A plant-based diet is increasingly seen as a way to truly combat chronic diseases and improve overall health. What's the evidence behind these claims - and does eating a plant-based diet really lead to better health?June 21, 2022 9:51 am November 04, 2019 5:52 pm
Pitfalls of the Western lifestyle
Here in the West, we enjoy a quality of life which is among the best in the world. Our medical system treats many illnesses incredibly effectively, and we’ve managed to curb the effects of some of the world’s most dangerous diseases.
Public hospitals, the private health-care industry, and pharmaceutical companies centre around the treatment of infectious and acute diseases. These are usually caused by viruses or bacterial infections, and include strep throat, malaria and cholera, among many others. Acute diseases come on quickly and, with the right treatment, often end quickly, too.
However, there is another subset of disease to which we, in the West, are particularly vulnerable. These are chronic diseases, which come on slowly and can often affect people over a long period of time. Diseases like cancer, heart disease, and diabetes fall into this category.
Although there is no one identifiable cause for chronic diseases, the answer may lie in ‘nurture’ rather than ‘nature’. While some people are vulnerable to certain diseases because of their genes, research has shown that only 10% to 20% of the risk of suffering from heart disease, cancer, and other chronic diseases is down to our genes.(1)
That means a lot of the factors which determine our overall health are under our own control.
Lifestyle choices and illness
Many believe that lifestyle and diet are the biggest contributors. of chronic diseases, a stance which is supported by scientific research.(2)
Unlike many cultures around the world, in the West we’re particularly prone to eating lots of processed foods, not exercising enough, and spending most of the day sitting down at a desk or watching television.
To deal with chronic disease, we can’t rely on the same treatments as we do for acute disease (such as vaccinations, courses of antibiotics etc.). Instead, we have to make changes to our lifestyle at a more fundamental level.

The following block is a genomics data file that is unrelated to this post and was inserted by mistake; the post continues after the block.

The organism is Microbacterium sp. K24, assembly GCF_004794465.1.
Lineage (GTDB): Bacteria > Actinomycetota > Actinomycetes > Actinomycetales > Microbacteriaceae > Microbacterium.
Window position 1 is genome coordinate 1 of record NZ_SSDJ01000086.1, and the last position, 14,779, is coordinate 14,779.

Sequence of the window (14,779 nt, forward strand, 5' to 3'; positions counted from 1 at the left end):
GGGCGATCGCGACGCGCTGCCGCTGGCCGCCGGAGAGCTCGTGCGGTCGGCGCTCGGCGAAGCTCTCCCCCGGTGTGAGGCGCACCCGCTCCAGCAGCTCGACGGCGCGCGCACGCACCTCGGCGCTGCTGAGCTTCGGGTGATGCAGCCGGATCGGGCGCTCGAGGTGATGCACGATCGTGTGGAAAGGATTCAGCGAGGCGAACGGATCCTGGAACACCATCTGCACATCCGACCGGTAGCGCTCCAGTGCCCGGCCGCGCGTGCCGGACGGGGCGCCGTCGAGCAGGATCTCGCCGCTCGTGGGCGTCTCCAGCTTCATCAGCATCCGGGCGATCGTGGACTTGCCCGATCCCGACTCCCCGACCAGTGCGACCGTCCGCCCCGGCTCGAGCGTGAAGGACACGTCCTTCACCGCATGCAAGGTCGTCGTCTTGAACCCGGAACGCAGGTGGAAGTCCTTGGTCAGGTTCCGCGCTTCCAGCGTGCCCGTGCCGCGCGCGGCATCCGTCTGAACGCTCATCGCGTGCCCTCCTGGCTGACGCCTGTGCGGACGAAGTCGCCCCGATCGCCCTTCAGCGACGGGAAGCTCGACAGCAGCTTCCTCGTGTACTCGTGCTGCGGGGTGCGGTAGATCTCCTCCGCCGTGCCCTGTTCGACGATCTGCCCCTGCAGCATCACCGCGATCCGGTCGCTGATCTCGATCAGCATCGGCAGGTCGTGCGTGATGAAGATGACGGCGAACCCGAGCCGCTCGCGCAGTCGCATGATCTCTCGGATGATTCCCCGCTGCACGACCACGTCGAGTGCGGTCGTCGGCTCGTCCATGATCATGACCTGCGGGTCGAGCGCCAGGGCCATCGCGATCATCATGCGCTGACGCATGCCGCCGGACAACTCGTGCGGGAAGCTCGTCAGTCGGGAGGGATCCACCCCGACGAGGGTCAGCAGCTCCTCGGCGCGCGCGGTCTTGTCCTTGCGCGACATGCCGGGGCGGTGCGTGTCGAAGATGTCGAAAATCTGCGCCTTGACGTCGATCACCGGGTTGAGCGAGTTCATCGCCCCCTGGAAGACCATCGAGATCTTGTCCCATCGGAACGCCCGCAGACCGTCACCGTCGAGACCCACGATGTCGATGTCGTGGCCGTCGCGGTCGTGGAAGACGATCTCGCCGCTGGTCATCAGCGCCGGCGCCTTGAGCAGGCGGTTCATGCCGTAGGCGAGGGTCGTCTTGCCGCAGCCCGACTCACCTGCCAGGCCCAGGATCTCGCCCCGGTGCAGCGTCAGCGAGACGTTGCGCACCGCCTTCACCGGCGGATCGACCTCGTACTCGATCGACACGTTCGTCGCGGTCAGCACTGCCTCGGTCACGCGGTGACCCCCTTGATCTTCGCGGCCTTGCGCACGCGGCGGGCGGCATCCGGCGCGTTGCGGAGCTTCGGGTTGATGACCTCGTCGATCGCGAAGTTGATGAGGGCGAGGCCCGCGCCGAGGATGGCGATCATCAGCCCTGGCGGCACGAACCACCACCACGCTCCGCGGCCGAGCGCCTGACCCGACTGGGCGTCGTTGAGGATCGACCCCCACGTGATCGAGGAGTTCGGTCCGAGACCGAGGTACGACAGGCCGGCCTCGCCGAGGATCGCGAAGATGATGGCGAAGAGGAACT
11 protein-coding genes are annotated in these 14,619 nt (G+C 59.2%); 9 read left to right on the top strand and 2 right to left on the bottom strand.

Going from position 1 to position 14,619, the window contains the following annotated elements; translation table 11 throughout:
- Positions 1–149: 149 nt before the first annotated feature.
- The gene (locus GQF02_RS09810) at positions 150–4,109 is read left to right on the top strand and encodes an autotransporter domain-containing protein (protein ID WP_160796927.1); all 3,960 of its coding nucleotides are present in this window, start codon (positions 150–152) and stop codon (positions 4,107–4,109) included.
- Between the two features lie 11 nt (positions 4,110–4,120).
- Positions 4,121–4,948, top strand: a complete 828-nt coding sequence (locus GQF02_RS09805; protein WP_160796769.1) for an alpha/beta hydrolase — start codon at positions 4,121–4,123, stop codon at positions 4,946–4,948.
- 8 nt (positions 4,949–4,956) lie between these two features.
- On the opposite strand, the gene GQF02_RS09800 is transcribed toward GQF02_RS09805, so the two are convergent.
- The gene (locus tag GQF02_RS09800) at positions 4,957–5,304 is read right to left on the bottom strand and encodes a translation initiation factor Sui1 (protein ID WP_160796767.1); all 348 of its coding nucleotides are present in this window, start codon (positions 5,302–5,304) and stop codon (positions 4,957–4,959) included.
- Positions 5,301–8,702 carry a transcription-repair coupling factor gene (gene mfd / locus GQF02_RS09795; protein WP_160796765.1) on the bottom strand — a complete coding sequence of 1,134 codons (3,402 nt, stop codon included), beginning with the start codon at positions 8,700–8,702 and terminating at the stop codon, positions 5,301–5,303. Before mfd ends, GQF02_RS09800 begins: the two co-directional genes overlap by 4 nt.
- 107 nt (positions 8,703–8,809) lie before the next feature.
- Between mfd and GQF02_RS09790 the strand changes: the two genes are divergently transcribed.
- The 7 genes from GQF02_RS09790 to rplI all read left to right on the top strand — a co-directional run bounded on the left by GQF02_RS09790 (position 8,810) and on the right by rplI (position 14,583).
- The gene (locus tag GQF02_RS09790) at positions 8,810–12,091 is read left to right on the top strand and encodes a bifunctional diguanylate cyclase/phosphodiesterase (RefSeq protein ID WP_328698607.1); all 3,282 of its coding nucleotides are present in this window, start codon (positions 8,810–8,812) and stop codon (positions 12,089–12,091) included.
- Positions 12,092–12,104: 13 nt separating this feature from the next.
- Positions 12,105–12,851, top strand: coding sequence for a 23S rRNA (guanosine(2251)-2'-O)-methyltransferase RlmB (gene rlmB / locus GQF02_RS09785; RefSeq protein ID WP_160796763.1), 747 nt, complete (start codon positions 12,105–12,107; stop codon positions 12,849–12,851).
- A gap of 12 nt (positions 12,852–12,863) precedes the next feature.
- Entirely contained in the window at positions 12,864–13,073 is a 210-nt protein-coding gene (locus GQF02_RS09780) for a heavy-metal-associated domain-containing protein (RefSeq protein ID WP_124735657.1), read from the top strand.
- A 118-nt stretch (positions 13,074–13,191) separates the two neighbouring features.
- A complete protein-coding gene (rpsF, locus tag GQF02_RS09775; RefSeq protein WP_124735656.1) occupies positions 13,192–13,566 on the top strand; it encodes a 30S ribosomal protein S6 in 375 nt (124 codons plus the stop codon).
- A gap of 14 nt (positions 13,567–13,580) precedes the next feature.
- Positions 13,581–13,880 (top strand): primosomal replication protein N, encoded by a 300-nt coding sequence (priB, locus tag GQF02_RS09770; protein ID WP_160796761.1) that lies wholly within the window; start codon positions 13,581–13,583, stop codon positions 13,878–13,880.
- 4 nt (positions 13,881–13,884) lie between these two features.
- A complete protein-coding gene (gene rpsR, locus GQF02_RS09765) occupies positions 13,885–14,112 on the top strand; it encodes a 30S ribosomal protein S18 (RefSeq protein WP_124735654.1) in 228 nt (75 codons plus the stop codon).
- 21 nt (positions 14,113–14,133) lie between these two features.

Using our diet as a way of combating chronic disease might seem novel, but actually the concept has been around for a very long time! The Greek physician Hippocrates, known as the father of Western medicine, sums it up best: “Let food be thy medicine and medicine be thy food.”
"Let food be thy medicine and medicine be thy food." Hippocrates
Plant-based food as medicine
The scientist Dr. Michael Greger has taken up this concept in the modern day and has devoted his life to studying the use of food as medicine. He advises that a diet based around plant-based whole foods is the best available for preserving our health.
A ‘plant-based’ diet, as the name suggests, contains only foods which come from plants. Nothing that is made from, or comes from, animals is included. This means dairy, meat and eggs are all off the menu.
Meanwhile, the term ‘whole foods’ refers to foods which have been minimally processed, with the aim of leaving them as close as possible to their natural state. Whole foods include whole grains such as brown rice and quinoa, as well as fruits, vegetables and legumes. Eating whole foods can be beneficial because processing, such as cooking, pasteurising, preserving or curing foods often has the effect of diminishing their nutritional value.
There is some evidence that following this kind of diet can help protect you from lifestyle diseases, both before and after their onset.
In his popular book, “How Not to Die”, Greger cites a study which suggests that diet may be better than